Cold Roller Mangle

large ironing mangle at Homestead Heritage Center
Mangle exhibit at Homestead Heritage Ceneter

NPS Photo

Box mangles press fabric items using weights and rollers. Used in northern and eastern Europe, mangles were among many traditional tools brought to the United States by immigrants. Tools like the mangle provided a sense of familiarity, while helping to preserve familiar customs as they began new lives.

The mangle's primary purpose was to press household linen and clothing smooth. Nowadays the word mangle is not commonly used, but usually suggests a wringing device for removing water from laundry. The box mangle was an alternative to hot ironing espeically for larger items like sheets and tablecloths.

A box mangle consists of a heavy frame containing a large box filled with rocks (often over 400 pounds) that resting on a series of long wooden rollers. Damp laundry would be laid flat under rollers or wound round the rollers. Sometimes they were enclosed in a sheet in order to keep the laundry clean. When the rollers were filled, one or two people pulled on levers or turned cranks to move the heavy box back and forth.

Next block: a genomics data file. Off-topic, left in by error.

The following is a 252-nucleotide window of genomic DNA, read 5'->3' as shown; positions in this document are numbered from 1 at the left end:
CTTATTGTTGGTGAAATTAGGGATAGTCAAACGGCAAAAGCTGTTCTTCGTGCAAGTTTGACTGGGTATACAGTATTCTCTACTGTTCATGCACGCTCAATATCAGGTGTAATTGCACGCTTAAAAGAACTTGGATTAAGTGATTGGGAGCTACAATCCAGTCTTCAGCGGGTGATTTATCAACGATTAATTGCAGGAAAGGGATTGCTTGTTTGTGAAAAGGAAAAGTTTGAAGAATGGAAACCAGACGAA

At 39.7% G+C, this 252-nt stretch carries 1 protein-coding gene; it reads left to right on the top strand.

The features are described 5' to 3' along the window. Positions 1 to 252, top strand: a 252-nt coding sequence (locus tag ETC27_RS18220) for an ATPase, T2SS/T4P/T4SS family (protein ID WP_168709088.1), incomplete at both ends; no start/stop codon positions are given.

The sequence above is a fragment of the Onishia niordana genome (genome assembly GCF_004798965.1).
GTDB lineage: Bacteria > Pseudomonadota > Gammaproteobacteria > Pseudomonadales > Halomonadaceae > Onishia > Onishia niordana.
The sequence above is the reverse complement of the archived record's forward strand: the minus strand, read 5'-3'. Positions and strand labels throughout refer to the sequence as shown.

A contraption to iron cloths might not seem a top prioty, but homesteaders prized anything that eased daily burden. Jacob & Anna Wiebe, German Mennonite immigrants, lived near Homestead National Historical Park and used a mangle throughout their lives.

While it may seem like more complicated process than using an electric iron, a mangle could iron all of the family's items in less than 10 minutes!

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On display at Homestead National Historical Park is a cold press mangle. Visitors are often quite surprised when they learn that this large box of rocks and rollers saved mega man hours in the world of ironing.

Homestead National Historical Park

Last updated: April 5, 2021